EYESHENZHEN  /   Opinion

Consumption boost a matter of strategy

Writer: Winton Dong  |  Editor: Jane Chen  |  From: Shenzhen Daily  |  Updated: 2020-05-18

Shanghai Disneyland reopened its doors last Monday, becoming the first Walt Disney Co. theme park in the world to resume operation after the COVID-19 closure.

The reopening of the park is an encouraging signal that China has embarked on a steady road to restoring normalcy in daily life, business activities and consumption boosting. According to media reports, facilities adjacent to the park, including Disneytown, a shopping, dining and entertainment complex, and some other theme parks in China have also been put into operation recently.

Domestic consumption plays a key role in China's economic recovery and growth, especially as the country's foreign trade is facing great downward pressure. However, consumption rebound is surely not an easy target for China to achieve. A recent online poll found that more than half of the Chinese families surveyed plan to increase their savings and reduce consumption even when the contagion is fully under control in China. Under these circumstances, if the government does not take proactive policies to boost consumption, the general public will become more fiscally conservative, more cautious and even more aware of risks in the future as part of their response to the fiscal impact of the pandemic.

An important tool of consumption stimulation is to maintain a high employment rate, especially retaining jobs for low-income earners. Low-income earners mainly include freelancers and those who work for micro, small and medium-sized enterprises in the country. Job retaining will not only ensure their incomes, but also increase their willingness to expend a certain amount of money in daily life.

To beef up consumption, many local governments across the country are issuing vouchers in targeted industries. Vouchers are restricted to cover only a small portion of consumption expenditure such as online shopping and food deliveries. For example, with strict social distancing measures in place to halt the spread of the pandemic, dine-in services at restaurants have greatly dwindled; however, the demand for food deliveries has recently soared. But sometimes consumers have to pay additional fees much more than the value of vouchers' face value to redeem them. Since cash is essential for the elderly and low-income families, in addition to vouchers, the provision of cash to consumers should also be considered at the same time.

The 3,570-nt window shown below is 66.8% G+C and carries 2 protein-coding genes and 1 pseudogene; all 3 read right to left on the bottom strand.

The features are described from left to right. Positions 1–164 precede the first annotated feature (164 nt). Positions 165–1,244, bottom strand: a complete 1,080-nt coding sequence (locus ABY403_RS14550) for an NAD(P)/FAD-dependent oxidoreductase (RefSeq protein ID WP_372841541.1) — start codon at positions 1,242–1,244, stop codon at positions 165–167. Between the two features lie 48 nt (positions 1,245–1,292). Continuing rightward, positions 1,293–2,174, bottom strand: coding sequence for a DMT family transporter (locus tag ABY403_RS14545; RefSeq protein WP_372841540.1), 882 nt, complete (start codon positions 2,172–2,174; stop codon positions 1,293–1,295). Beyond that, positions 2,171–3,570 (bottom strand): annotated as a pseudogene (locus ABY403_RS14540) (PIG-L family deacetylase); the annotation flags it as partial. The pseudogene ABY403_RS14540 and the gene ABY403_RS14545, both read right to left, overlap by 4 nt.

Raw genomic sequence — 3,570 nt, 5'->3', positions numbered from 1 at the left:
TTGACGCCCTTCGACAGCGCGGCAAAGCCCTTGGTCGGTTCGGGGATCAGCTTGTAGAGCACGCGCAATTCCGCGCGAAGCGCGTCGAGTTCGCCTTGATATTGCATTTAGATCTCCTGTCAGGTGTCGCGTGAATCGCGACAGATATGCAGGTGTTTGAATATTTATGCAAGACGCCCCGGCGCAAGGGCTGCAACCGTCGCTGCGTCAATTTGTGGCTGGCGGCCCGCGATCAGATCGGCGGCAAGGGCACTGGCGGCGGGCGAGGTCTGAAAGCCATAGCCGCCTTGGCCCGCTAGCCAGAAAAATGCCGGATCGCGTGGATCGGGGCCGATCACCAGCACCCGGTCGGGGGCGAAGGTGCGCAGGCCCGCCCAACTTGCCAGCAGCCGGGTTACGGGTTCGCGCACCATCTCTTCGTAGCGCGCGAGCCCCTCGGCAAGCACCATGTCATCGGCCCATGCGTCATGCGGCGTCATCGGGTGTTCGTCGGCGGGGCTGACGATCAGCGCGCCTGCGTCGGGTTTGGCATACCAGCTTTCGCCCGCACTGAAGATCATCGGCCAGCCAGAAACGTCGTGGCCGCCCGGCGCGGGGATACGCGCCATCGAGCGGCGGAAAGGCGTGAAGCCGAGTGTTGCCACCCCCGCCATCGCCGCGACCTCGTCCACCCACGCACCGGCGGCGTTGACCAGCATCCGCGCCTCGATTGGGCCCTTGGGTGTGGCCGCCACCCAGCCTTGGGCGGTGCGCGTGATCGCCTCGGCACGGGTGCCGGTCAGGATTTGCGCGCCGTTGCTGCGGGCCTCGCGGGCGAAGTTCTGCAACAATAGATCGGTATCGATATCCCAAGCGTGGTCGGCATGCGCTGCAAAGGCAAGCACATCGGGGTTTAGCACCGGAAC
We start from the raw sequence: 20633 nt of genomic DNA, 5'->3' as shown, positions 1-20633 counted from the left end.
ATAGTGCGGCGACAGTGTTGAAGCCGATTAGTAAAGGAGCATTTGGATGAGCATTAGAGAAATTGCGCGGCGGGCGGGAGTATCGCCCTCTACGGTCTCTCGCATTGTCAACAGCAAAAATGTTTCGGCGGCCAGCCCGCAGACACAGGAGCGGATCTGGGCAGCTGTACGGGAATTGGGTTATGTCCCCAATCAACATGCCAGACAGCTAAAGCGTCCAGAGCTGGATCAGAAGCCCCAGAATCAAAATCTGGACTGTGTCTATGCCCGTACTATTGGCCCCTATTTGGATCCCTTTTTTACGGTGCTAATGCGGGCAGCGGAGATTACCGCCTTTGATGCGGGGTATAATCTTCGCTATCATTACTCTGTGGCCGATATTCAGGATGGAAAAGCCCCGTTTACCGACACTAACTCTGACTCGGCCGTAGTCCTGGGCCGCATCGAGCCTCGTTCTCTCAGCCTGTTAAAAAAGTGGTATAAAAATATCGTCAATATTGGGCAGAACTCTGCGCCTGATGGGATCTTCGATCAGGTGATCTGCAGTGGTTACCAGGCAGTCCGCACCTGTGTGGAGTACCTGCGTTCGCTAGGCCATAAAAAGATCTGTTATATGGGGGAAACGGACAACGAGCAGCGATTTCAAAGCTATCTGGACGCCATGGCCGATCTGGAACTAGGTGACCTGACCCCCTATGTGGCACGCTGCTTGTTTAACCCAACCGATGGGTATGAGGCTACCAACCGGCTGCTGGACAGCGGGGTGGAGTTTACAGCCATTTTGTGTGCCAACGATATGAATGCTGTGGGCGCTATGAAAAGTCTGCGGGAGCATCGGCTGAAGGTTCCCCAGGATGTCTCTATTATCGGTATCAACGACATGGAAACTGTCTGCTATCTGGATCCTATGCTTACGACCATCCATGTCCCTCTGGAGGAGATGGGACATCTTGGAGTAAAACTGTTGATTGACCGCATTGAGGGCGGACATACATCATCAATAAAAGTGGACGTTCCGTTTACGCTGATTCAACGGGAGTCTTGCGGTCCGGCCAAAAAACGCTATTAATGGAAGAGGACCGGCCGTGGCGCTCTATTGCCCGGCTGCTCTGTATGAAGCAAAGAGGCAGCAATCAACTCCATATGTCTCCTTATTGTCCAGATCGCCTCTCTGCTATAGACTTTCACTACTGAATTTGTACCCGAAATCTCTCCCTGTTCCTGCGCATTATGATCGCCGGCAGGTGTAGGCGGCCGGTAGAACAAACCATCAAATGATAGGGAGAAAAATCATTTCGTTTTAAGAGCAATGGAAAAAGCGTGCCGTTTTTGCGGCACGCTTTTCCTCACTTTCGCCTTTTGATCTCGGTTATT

Domestic demands for home improvement and buying new cars had been thriving before such demands were suppressed by the pandemic in the past months. Local governments should think of applying moderate stimulus measures to real estate, automobile, home appliances and other industries by taking measures such as lowering down payments for first-time homebuyers, giving subsidies for new energy vehicles and offering more license plates for gasoline-fueled cars in some big cities.

Taking advantage of emerging technologies is a good way to stimulate offline purchases. Brick-and-mortar stores have revolutionized sales with the support of digital resources. Video sharing platforms such as Bilibili have helped rejuvenate traditional business sectors. Through state-of-the-art technologies such as AR, VR, 5G and other live-streaming marketing tools, some local governments are also utilizing a series of online-to-offline marketing campaigns to help businesses promote their specialties to successfully unleash pent-up consumer demand.

The travel industry is also an important element for boosting consumption. Requiring self-protection measures has made long-distance travel more difficult. However, short-distance tours within a province, at least touring around a city, are especially welcomed by travelers because of less expenditure, greater control over cleanliness, the flexibility of time schedule and privacy. Meanwhile, special offers from hotels, airlines and travel agencies will also stimulate consumers' wanderlust.

(The author is editor-in-chief of Shenzhen Daily with a Ph.D. from the Journalism and Communication School of Wuhan University.)